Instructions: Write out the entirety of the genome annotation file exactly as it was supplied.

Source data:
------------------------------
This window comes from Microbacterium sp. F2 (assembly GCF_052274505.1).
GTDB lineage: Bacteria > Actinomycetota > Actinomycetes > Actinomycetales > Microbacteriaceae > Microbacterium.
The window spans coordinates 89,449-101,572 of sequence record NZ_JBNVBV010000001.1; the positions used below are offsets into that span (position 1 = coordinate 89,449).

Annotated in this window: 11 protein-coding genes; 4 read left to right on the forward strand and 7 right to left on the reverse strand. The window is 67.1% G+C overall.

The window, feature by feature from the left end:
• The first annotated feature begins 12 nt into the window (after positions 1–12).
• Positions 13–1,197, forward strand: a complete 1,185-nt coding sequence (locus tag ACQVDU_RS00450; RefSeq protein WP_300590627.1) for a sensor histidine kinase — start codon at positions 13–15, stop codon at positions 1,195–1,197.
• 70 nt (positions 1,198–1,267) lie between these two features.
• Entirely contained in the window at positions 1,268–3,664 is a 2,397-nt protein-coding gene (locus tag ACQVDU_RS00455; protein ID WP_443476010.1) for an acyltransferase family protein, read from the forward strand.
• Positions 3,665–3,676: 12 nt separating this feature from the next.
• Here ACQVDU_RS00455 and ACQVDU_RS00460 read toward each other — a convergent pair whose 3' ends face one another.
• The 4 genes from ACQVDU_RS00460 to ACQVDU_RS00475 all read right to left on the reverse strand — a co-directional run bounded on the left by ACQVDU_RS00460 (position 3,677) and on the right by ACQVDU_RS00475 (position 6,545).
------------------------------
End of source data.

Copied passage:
This window comes from Microbacterium sp. F2 (assembly GCF_052274505.1).
GTDB lineage: Bacteria > Actinomycetota > Actinomycetes > Actinomycetales > Microbacteriaceae > Microbacterium.
The window spans coordinates 89,449-101,572 of sequence record NZ_JBNVBV010000001.1; the positions used below are offsets into that span (position 1 = coordinate 89,449).

Annotated in this window: 11 protein-coding genes; 4 read left to right on the forward strand and 7 right to left on the reverse strand. The window is 67.1% G+C overall.

The window, feature by feature from the left end:
• The first annotated feature begins 12 nt into the window (after positions 1–12).
• Positions 13–1,197, forward strand: a complete 1,185-nt coding sequence (locus tag ACQVDU_RS00450; RefSeq protein WP_300590627.1) for a sensor histidine kinase — start codon at positions 13–15, stop codon at positions 1,195–1,197.
• 70 nt (positions 1,198–1,267) lie between these two features.
• Entirely contained in the window at positions 1,268–3,664 is a 2,397-nt protein-coding gene (locus tag ACQVDU_RS00455; protein ID WP_443476010.1) for an acyltransferase family protein, read from the forward strand.
• Positions 3,665–3,676: 12 nt separating this feature from the next.
• Here ACQVDU_RS00455 and ACQVDU_RS00460 read toward each other — a convergent pair whose 3' ends face one another.
• The 4 genes from ACQVDU_RS00460 to ACQVDU_RS00475 all read right to left on the reverse strand — a co-directional run bounded on the left by ACQVDU_RS00460 (position 3,677) and on the right by ACQVDU_RS00475 (position 6,545).